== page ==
Railway Rolling Stock

Oral Answers to Questions — Transport – in the House of Commons at 12:00 am on 22nd May 1995.

Alert me about debates like this

Photo of Mr John Gunnell Mr John Gunnell , Leeds South and Morley 12:00 am, 22nd May 1995

To ask the Secretary of State for Transport when he now expects the companies set up for the purchase of rolling stock to be able to place firm orders. [23881]

Photo of Mr John Watts Mr John Watts , Slough

No companies have been set up specifically to purchase rolling stock. The purchase of new rolling stock remains a matter for British Rail until the rolling stock leasing companies are sold later this year.

Photo of Mr John Gunnell Mr John Gunnell , Leeds South and Morley

Is the Minister aware that the Transport Select Committee and BR chairman Bob Reid both recognise that we have the longest hiatus that we have ever had in producing rolling stock and that this year, for the first time since 1948, there has been no budget for new rolling stock? Is that not why jobs are being lost in York, Hunslet and Wakefield and what does the Minister intend to do about it? It is not sufficient to give the pat answers that we have heard today.

Photo of Mr John Watts Mr John Watts , Slough

UK trains currently on order include Networkers for British Rail, mail trains for the Post Office, Heathrow express and channel tunnel trains and new trains for the Jubilee line and the Northern line. Once the rolling stock companies are privatised, of course, they will have access to the private capital markets and will be able to take a longer-term view of investment needs.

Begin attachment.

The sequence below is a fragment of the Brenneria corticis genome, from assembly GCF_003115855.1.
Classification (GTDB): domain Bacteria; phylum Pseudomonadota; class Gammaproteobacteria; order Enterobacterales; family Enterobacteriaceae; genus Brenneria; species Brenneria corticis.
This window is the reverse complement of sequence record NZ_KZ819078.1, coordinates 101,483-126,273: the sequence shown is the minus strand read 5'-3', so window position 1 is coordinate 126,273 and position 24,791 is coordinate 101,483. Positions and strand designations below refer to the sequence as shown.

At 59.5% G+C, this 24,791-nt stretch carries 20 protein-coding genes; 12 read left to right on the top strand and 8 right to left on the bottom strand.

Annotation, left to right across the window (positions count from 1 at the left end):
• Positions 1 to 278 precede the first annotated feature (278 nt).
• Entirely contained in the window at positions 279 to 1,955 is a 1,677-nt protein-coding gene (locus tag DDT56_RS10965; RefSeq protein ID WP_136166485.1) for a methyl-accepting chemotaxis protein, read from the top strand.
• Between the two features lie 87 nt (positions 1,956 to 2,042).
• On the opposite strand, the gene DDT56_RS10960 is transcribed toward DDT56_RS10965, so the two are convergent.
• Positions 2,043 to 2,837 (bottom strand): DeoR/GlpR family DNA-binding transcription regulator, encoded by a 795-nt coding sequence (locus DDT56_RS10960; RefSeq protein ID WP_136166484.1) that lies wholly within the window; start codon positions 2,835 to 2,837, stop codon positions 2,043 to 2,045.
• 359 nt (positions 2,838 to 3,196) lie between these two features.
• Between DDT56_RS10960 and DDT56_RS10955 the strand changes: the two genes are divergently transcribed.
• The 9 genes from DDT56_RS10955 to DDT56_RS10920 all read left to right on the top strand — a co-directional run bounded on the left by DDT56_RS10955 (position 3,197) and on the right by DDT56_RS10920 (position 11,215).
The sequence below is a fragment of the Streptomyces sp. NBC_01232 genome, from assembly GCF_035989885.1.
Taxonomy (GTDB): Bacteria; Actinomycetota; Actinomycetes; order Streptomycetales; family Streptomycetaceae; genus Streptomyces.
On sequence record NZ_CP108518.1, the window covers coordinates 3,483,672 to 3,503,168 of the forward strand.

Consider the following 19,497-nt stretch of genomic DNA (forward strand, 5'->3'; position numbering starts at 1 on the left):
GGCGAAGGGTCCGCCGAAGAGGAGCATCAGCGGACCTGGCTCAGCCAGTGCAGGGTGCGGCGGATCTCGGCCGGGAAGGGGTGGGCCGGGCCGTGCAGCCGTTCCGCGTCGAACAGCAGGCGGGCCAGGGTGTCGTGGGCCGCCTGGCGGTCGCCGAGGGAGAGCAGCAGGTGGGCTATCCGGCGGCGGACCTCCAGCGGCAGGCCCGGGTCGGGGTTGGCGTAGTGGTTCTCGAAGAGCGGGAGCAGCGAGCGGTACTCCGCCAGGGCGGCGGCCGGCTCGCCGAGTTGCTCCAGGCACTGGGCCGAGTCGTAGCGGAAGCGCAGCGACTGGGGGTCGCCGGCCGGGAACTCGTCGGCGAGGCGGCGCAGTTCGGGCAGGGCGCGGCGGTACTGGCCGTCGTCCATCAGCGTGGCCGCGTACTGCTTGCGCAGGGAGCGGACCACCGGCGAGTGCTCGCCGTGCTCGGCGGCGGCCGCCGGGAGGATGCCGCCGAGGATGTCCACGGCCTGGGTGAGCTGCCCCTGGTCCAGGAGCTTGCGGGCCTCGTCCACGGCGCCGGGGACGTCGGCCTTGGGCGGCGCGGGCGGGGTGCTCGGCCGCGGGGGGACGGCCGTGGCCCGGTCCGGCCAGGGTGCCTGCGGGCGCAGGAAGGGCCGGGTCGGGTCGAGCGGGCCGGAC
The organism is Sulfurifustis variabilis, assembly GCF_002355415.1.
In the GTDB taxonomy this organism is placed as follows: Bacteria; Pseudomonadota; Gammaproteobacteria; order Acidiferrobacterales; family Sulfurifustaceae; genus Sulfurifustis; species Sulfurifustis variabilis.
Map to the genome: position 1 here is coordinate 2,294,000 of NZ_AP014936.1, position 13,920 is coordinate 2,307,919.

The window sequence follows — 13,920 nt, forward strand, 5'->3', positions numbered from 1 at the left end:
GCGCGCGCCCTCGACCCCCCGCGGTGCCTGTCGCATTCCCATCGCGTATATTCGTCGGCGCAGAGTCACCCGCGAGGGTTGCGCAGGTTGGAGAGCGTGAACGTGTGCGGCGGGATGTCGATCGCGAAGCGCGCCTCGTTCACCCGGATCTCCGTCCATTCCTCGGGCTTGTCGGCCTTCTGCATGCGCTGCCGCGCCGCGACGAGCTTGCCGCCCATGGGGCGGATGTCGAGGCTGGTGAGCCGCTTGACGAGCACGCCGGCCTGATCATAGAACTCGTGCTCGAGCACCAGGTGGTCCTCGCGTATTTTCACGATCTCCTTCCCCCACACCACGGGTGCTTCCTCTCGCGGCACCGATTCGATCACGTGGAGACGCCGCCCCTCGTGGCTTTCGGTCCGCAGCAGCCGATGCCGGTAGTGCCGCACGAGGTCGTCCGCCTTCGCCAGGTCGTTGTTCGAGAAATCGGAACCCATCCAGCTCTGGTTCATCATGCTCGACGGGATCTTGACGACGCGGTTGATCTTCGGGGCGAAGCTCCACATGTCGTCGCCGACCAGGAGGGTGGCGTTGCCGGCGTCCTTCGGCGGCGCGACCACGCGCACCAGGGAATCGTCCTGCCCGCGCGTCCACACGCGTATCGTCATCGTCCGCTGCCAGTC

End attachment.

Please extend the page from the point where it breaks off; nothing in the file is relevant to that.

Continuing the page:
Photo of Mr Bill Walker Mr Bill Walker , North Tayside

Does my hon. Friend agree that the experience of the bus industry demonstrates clearly that when the private sector becomes involved it invests very heavily in new modern rolling stock? Indeed, in one instance, it has invested more in new vehicles in one year than had been previously been invested in 10 years. That surely demonstrates that the same will happen with the railways because new vehicles cost less to maintain.

Photo of Mr John Watts Mr John Watts , Slough

My hon. Friend is right, although I should remind him that British Rail has invested more than £4 billion in new rolling stock since 1979 and that in the past 10 years more than 4,000 new vehicles and locomotives have been brought into use.